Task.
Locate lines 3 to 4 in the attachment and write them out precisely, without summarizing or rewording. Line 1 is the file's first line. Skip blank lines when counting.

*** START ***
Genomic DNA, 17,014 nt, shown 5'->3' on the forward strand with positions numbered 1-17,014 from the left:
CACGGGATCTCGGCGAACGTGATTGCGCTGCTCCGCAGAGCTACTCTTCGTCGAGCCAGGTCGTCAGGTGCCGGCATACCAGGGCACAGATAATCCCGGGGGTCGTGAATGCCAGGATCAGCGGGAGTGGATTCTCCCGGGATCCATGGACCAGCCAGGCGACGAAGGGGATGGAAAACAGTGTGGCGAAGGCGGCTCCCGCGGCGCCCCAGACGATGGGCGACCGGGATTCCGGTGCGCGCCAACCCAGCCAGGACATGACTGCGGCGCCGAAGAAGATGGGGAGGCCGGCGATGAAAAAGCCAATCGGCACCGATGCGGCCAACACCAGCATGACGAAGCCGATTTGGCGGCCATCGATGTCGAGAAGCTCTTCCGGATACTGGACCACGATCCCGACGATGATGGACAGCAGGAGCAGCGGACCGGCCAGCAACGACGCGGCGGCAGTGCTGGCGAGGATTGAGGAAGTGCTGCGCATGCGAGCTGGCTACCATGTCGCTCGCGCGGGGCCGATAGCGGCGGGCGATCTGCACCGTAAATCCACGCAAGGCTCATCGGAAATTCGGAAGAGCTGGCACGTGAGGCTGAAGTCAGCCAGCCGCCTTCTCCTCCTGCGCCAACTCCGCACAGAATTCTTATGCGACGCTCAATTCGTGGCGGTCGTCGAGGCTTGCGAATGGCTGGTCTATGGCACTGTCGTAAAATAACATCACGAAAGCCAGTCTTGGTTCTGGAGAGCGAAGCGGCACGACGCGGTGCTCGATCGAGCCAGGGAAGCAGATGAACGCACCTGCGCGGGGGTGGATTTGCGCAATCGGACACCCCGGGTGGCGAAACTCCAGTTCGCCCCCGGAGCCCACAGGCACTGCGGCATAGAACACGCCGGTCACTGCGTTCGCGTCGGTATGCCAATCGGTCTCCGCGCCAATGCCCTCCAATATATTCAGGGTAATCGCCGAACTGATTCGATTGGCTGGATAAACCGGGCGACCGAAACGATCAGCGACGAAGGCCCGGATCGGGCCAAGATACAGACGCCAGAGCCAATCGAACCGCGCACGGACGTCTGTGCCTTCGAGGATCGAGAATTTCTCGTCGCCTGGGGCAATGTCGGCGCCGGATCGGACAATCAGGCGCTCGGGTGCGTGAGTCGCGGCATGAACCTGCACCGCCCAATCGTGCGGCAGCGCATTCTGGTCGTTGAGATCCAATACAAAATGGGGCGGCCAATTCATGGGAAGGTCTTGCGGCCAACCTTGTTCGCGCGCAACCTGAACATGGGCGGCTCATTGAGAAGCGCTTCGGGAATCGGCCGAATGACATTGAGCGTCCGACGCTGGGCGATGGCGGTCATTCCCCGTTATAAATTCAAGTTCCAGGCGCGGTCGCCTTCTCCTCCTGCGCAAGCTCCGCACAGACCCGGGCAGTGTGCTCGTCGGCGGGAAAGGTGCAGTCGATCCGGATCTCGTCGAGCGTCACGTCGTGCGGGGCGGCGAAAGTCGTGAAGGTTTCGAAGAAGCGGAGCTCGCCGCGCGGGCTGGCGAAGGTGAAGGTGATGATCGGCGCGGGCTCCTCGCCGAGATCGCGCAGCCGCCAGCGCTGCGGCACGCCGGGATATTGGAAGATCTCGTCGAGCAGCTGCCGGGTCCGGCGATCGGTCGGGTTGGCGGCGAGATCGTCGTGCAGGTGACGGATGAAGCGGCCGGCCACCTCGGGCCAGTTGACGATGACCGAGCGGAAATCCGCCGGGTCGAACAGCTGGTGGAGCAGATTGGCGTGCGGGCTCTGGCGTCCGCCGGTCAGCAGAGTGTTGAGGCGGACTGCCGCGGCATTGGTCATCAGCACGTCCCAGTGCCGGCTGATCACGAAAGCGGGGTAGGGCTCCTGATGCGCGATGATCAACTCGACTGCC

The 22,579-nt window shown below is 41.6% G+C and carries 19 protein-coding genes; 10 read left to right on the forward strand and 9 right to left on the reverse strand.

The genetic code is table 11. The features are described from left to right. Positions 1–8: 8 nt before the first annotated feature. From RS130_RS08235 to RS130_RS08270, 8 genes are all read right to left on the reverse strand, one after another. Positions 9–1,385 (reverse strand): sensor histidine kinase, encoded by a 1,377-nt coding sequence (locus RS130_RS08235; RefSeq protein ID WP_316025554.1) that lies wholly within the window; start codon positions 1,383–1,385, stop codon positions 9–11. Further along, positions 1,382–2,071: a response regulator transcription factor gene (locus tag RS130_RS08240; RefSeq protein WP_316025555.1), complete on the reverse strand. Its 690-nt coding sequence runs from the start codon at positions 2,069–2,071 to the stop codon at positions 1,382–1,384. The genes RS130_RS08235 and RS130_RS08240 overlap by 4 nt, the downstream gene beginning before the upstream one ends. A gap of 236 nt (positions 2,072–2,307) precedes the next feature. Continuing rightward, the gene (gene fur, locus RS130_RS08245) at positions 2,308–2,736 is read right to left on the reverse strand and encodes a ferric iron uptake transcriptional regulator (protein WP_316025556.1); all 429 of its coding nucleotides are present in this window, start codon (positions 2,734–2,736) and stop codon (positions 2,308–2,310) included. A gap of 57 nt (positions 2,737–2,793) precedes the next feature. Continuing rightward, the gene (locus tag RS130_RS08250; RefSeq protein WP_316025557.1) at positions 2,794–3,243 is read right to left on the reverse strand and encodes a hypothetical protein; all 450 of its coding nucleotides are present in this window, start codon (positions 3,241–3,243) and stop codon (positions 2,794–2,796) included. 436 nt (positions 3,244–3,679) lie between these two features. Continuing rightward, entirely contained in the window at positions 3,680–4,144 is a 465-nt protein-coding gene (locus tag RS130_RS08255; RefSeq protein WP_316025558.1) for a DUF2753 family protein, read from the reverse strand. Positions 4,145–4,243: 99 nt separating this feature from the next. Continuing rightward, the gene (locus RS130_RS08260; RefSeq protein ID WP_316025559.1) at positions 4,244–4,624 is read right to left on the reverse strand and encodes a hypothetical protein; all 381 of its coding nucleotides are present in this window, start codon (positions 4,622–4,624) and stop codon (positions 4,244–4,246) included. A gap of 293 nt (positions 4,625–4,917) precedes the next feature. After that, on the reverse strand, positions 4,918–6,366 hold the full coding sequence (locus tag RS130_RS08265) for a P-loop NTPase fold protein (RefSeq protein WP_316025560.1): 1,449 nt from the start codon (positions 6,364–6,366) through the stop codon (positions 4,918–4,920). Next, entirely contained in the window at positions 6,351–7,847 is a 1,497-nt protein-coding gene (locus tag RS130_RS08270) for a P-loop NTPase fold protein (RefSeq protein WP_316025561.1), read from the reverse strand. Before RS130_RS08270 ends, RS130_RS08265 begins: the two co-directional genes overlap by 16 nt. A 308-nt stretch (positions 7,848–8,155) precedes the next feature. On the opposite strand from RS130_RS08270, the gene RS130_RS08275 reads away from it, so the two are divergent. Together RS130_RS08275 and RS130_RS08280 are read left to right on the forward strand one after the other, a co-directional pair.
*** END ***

The 22,579-nt window shown below is 41.6% G+C and carries 19 protein-coding genes; 10 read left to right on the forward strand and 9 right to left on the reverse strand.

The genetic code is table 11. The features are described from left to right. Positions 1–8: 8 nt before the first annotated feature. From RS130_RS08235 to RS130_RS08270, 8 genes are all read right to left on the reverse strand, one after another. Positions 9–1,385 (reverse strand): sensor histidine kinase, encoded by a 1,377-nt coding sequence (locus RS130_RS08235; RefSeq protein ID WP_316025554.1) that lies wholly within the window; start codon positions 1,383–1,385, stop codon positions 9–11. Further along, positions 1,382–2,071: a response regulator transcription factor gene (locus tag RS130_RS08240; RefSeq protein WP_316025555.1), complete on the reverse strand. Its 690-nt coding sequence runs from the start codon at positions 2,069–2,071 to the stop codon at positions 1,382–1,384. The genes RS130_RS08235 and RS130_RS08240 overlap by 4 nt, the downstream gene beginning before the upstream one ends. A gap of 236 nt (positions 2,072–2,307) precedes the next feature. Continuing rightward, the gene (gene fur, locus RS130_RS08245) at positions 2,308–2,736 is read right to left on the reverse strand and encodes a ferric iron uptake transcriptional regulator (protein WP_316025556.1); all 429 of its coding nucleotides are present in this window, start codon (positions 2,734–2,736) and stop codon (positions 2,308–2,310) included. A gap of 57 nt (positions 2,737–2,793) precedes the next feature. Continuing rightward, the gene (locus tag RS130_RS08250; RefSeq protein WP_316025557.1) at positions 2,794–3,243 is read right to left on the reverse strand and encodes a hypothetical protein; all 450 of its coding nucleotides are present in this window, start codon (positions 3,241–3,243) and stop codon (positions 2,794–2,796) included. 436 nt (positions 3,244–3,679) lie between these two features. Continuing rightward, entirely contained in the window at positions 3,680–4,144 is a 465-nt protein-coding gene (locus tag RS130_RS08255; RefSeq protein WP_316025558.1) for a DUF2753 family protein, read from the reverse strand. Positions 4,145–4,243: 99 nt separating this feature from the next. Continuing rightward, the gene (locus RS130_RS08260; RefSeq protein ID WP_316025559.1) at positions 4,244–4,624 is read right to left on the reverse strand and encodes a hypothetical protein; all 381 of its coding nucleotides are present in this window, start codon (positions 4,622–4,624) and stop codon (positions 4,244–4,246) included. A gap of 293 nt (positions 4,625–4,917) precedes the next feature. After that, on the reverse strand, positions 4,918–6,366 hold the full coding sequence (locus tag RS130_RS08265) for a P-loop NTPase fold protein (RefSeq protein WP_316025560.1): 1,449 nt from the start codon (positions 6,364–6,366) through the stop codon (positions 4,918–4,920). Next, entirely contained in the window at positions 6,351–7,847 is a 1,497-nt protein-coding gene (locus tag RS130_RS08270) for a P-loop NTPase fold protein (RefSeq protein WP_316025561.1), read from the reverse strand. Before RS130_RS08270 ends, RS130_RS08265 begins: the two co-directional genes overlap by 16 nt. A 308-nt stretch (positions 7,848–8,155) precedes the next feature. On the opposite strand from RS130_RS08270, the gene RS130_RS08275 reads away from it, so the two are divergent. Together RS130_RS08275 and RS130_RS08280 are read left to right on the forward strand one after the other, a co-directional pair.